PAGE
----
Chapter 7: Applied Sound Design
This chapter is about applied sound design. We’ll cover a series of industries that can benefit from sound design, stories from those who work in it, and patterns and principles you can use to improve user experience.
Common Activities and Challenges
Often, by the time sound in a product is considered, the hardware requirements have already been set. If this is the case, the limitations of that hardware may be a strong design driver, whether you like it or not.
There are many touchpoints for sound in products. Some will have a greater impact than others.
Some design guidelines:
• Use language that users understand. Stay away from lingo, jargon and technical terms that would make sense to the company but not to the end user.
• Do not overload the user with too much information at once.
• If you’re creating an audio menu, limit the number of menu options. Audio is linear, time-sensitive and transient, unlike the Web and other visual feedback media in which users can take time to read, process and select. Research has shown that remembering more than five options from an audio menu is taxing for most users. Users will often listen to all choices before picking one, so a long list limits their ability to remember them all.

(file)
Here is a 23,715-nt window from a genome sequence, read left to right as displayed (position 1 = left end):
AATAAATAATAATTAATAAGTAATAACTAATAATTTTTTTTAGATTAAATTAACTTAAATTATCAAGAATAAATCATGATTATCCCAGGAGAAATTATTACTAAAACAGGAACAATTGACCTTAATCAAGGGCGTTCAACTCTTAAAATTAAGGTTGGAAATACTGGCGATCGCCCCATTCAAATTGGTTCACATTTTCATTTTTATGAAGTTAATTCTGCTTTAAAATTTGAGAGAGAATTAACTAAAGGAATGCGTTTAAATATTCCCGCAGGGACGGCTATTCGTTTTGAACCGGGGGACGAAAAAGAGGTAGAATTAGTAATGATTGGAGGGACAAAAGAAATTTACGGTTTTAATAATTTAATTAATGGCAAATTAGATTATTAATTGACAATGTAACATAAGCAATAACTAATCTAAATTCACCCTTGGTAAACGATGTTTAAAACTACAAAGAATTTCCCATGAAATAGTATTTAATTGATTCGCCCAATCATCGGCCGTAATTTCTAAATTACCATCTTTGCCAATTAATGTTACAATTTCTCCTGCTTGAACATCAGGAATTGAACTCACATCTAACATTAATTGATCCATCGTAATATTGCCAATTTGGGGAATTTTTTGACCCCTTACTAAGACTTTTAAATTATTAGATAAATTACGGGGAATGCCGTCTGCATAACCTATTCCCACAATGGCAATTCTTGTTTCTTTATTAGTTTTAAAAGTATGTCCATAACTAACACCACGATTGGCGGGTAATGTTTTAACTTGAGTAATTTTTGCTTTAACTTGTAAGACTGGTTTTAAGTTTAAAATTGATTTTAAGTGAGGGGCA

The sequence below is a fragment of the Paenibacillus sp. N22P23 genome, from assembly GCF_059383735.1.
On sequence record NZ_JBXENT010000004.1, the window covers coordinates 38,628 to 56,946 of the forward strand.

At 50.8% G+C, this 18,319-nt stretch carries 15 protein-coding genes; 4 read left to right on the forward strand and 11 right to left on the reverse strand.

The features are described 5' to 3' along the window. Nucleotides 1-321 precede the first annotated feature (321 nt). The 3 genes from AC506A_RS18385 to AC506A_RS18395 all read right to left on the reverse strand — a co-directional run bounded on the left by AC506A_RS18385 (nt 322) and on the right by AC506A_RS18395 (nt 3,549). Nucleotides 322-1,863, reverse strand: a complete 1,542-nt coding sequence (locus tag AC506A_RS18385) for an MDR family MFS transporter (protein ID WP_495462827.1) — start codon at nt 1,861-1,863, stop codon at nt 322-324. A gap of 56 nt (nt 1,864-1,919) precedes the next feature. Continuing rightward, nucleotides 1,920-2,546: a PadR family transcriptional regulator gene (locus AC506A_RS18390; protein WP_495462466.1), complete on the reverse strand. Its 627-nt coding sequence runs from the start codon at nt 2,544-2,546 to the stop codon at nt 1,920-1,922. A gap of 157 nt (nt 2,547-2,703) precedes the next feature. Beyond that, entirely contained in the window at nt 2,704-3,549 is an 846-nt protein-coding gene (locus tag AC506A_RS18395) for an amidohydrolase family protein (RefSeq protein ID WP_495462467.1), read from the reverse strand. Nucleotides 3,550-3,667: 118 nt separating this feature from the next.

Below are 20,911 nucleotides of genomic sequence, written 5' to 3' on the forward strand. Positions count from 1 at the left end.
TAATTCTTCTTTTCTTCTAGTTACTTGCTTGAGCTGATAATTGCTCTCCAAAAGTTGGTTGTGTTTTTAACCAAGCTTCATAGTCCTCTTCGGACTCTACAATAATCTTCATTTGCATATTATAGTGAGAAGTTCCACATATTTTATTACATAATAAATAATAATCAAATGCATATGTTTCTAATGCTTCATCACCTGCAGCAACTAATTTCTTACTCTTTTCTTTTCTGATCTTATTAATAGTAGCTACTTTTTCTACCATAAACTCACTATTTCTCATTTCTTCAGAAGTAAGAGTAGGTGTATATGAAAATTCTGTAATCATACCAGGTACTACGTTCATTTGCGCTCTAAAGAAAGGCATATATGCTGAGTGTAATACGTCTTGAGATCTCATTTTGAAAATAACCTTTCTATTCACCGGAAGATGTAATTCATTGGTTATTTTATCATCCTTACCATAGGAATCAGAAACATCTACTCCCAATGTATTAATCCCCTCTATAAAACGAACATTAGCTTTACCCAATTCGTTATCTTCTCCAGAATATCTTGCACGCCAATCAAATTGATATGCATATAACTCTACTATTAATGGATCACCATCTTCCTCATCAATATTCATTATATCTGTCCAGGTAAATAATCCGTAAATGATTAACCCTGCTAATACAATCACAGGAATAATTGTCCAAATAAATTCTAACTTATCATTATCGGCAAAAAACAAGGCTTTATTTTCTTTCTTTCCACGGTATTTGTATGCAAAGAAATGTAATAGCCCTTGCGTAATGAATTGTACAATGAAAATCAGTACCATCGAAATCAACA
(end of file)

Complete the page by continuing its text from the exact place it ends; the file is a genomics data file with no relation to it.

People notice if sound and motion aren’t in sync. A product with well-tuned sensory outputs is more likely to feel like its own thing; to have an identity or possibly an aura of its own.